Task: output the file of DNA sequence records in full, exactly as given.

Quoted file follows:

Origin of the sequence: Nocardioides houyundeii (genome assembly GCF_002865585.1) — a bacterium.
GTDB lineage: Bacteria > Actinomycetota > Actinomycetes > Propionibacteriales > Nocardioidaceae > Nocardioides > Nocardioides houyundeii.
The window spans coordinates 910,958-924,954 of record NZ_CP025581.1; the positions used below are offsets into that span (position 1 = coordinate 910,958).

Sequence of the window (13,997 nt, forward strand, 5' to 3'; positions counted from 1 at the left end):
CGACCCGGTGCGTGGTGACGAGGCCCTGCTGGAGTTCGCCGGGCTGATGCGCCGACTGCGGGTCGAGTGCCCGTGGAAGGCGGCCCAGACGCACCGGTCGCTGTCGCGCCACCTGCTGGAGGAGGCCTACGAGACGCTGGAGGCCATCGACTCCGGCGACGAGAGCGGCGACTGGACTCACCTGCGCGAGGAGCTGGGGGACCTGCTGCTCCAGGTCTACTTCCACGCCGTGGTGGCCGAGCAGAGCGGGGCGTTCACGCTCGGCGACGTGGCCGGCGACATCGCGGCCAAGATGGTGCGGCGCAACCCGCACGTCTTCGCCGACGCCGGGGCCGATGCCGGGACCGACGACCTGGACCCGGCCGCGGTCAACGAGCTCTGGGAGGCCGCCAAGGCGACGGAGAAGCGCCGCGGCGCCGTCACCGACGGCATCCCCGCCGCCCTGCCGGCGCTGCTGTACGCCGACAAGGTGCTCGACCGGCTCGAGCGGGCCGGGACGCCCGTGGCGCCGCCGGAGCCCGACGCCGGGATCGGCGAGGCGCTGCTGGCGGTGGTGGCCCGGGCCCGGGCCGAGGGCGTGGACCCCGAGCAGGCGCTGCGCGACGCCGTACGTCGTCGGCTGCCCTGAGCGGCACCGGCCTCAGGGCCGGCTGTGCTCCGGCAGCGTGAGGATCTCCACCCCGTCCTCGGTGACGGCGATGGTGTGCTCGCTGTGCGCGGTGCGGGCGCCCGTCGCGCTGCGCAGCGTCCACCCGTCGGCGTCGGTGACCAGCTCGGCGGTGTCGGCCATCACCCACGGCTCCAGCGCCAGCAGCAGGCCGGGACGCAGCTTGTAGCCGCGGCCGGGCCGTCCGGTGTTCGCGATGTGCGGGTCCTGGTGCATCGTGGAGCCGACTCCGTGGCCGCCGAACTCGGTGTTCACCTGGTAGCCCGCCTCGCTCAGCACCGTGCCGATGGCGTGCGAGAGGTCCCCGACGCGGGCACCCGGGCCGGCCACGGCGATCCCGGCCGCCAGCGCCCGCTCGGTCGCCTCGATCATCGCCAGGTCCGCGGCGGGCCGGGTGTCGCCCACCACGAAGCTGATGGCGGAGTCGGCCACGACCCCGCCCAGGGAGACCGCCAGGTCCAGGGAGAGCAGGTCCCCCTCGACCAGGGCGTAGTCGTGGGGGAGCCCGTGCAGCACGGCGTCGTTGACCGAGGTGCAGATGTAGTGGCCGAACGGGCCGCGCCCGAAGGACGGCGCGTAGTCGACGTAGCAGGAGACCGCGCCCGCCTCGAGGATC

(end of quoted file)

Origin of the sequence: Nocardioides houyundeii (genome assembly GCF_002865585.1) — a bacterium.
GTDB lineage: Bacteria > Actinomycetota > Actinomycetes > Propionibacteriales > Nocardioidaceae > Nocardioides > Nocardioides houyundeii.
The window spans coordinates 910,958-924,954 of record NZ_CP025581.1; the positions used below are offsets into that span (position 1 = coordinate 910,958).

Sequence of the window (13,997 nt, forward strand, 5' to 3'; positions counted from 1 at the left end):
CGACCCGGTGCGTGGTGACGAGGCCCTGCTGGAGTTCGCCGGGCTGATGCGCCGACTGCGGGTCGAGTGCCCGTGGAAGGCGGCCCAGACGCACCGGTCGCTGTCGCGCCACCTGCTGGAGGAGGCCTACGAGACGCTGGAGGCCATCGACTCCGGCGACGAGAGCGGCGACTGGACTCACCTGCGCGAGGAGCTGGGGGACCTGCTGCTCCAGGTCTACTTCCACGCCGTGGTGGCCGAGCAGAGCGGGGCGTTCACGCTCGGCGACGTGGCCGGCGACATCGCGGCCAAGATGGTGCGGCGCAACCCGCACGTCTTCGCCGACGCCGGGGCCGATGCCGGGACCGACGACCTGGACCCGGCCGCGGTCAACGAGCTCTGGGAGGCCGCCAAGGCGACGGAGAAGCGCCGCGGCGCCGTCACCGACGGCATCCCCGCCGCCCTGCCGGCGCTGCTGTACGCCGACAAGGTGCTCGACCGGCTCGAGCGGGCCGGGACGCCCGTGGCGCCGCCGGAGCCCGACGCCGGGATCGGCGAGGCGCTGCTGGCGGTGGTGGCCCGGGCCCGGGCCGAGGGCGTGGACCCCGAGCAGGCGCTGCGCGACGCCGTACGTCGTCGGCTGCCCTGAGCGGCACCGGCCTCAGGGCCGGCTGTGCTCCGGCAGCGTGAGGATCTCCACCCCGTCCTCGGTGACGGCGATGGTGTGCTCGCTGTGCGCGGTGCGGGCGCCCGTCGCGCTGCGCAGCGTCCACCCGTCGGCGTCGGTGACCAGCTCGGCGGTGTCGGCCATCACCCACGGCTCCAGCGCCAGCAGCAGGCCGGGACGCAGCTTGTAGCCGCGGCCGGGCCGTCCGGTGTTCGCGATGTGCGGGTCCTGGTGCATCGTGGAGCCGACTCCGTGGCCGCCGAACTCGGTGTTCACCTGGTAGCCCGCCTCGCTCAGCACCGTGCCGATGGCGTGCGAGAGGTCCCCGACGCGGGCACCCGGGCCGGCCACGGCGATCCCGGCCGCCAGCGCCCGCTCGGTCGCCTCGATCATCGCCAGGTCCGCGGCGGGCCGGGTGTCGCCCACCACGAAGCTGATGGCGGAGTCGGCCACGACCCCGCCCAGGGAGACCGCCAGGTCCAGGGAGAGCAGGTCCCCCTCGACCAGGGCGTAGTCGTGGGGGAGCCCGTGCAGCACGGCGTCGTTGACCGAGGTGCAGATGTAGTGGCCGAACGGGCCGCGCCCGAAGGACGGCGCGTAGTCGACGTAGCAGGAGACCGCGCCCGCCTCGAGGATC